Tenofovir-Based HIV PrEP Decreases HSV-2 Acquisition



In a placebo-controlled trial conducted in Africa, daily use of pre-exposure prophylaxis regimens containing tenofovir was associated with a modest decrease in herpes simplex virus type 2 seroconversions.


Both herpes simplex virus type 2 (HSV-2) and HIV are transmitted sexually, and HSV-2 infection potentiates acquisition of HIV.

In four randomized, placebo-controlled trials conducted in high-risk populations, daily oral pre-exposure prophylaxis (PrEP) with tenofovir alone or in combination with emtricitabine (FTC) has been shown to decrease HIV acquisition in HIV-uninfected sexual partners of HIV-infected individuals. In a secondary analysis within one such trial, researchers investigated whether tenofovir, which has some anti–HSV-2 activity in vitro and as a vaginal gel in vivo, might have a salutary effect on HSV-2 acquisition when given orally to seronegative partners of seropositive participants.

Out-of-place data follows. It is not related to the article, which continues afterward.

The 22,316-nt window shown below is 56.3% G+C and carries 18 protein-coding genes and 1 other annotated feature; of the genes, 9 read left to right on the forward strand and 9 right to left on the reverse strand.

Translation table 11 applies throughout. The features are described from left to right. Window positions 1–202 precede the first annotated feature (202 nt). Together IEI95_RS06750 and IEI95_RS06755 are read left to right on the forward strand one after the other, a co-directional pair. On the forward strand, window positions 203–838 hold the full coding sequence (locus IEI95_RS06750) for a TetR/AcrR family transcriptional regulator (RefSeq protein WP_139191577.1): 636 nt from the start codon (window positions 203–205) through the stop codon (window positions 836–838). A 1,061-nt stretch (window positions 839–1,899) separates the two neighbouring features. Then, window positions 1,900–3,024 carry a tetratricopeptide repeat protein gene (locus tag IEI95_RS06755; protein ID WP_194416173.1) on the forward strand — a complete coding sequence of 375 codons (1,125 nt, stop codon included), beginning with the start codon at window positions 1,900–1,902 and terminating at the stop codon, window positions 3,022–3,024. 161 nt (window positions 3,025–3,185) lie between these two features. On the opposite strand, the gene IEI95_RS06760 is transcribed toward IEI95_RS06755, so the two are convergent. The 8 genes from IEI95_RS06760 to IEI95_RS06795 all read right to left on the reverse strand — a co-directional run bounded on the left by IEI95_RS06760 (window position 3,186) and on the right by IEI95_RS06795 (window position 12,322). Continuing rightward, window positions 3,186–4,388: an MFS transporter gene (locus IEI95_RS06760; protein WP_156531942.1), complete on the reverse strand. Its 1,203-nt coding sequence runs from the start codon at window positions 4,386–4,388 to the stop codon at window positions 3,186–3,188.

Between July 2008 and November 2010, 4747 heterosexual HIV-serodiscordant couples in Kenya and Uganda were enrolled, and the HIV-uninfected partners were randomized to receive placebo, tenofovir, or FTC-tenofovir. After July 2010, when the efficacy of tenofovir vaginal gel against HSV-2 was demonstrated, the secondary endpoint of HSV-2 protection was added to the study. Of the 1498 participants who were HSV-2–seronegative at baseline and had a final study visit sample available for testing, 131 (78% of whom were men) seroconverted to HSV-2 positivity. Incidence was 5.6/100 person-years in the active PrEP groups and 7.7/100 person-years in the placebo group. The FTC-tenofovir group had slightly fewer seroconversions than the tenofovir-alone group (5.1 vs. 6.1/100 person-years).


The anti–HSV-2 activity of tenofovir-containing PrEP regimens seems to have produced an unanticipated benefit in this study. The effect — albeit small — is important, particularly because HSV-2 infection increases the likelihood of HIV acquisition.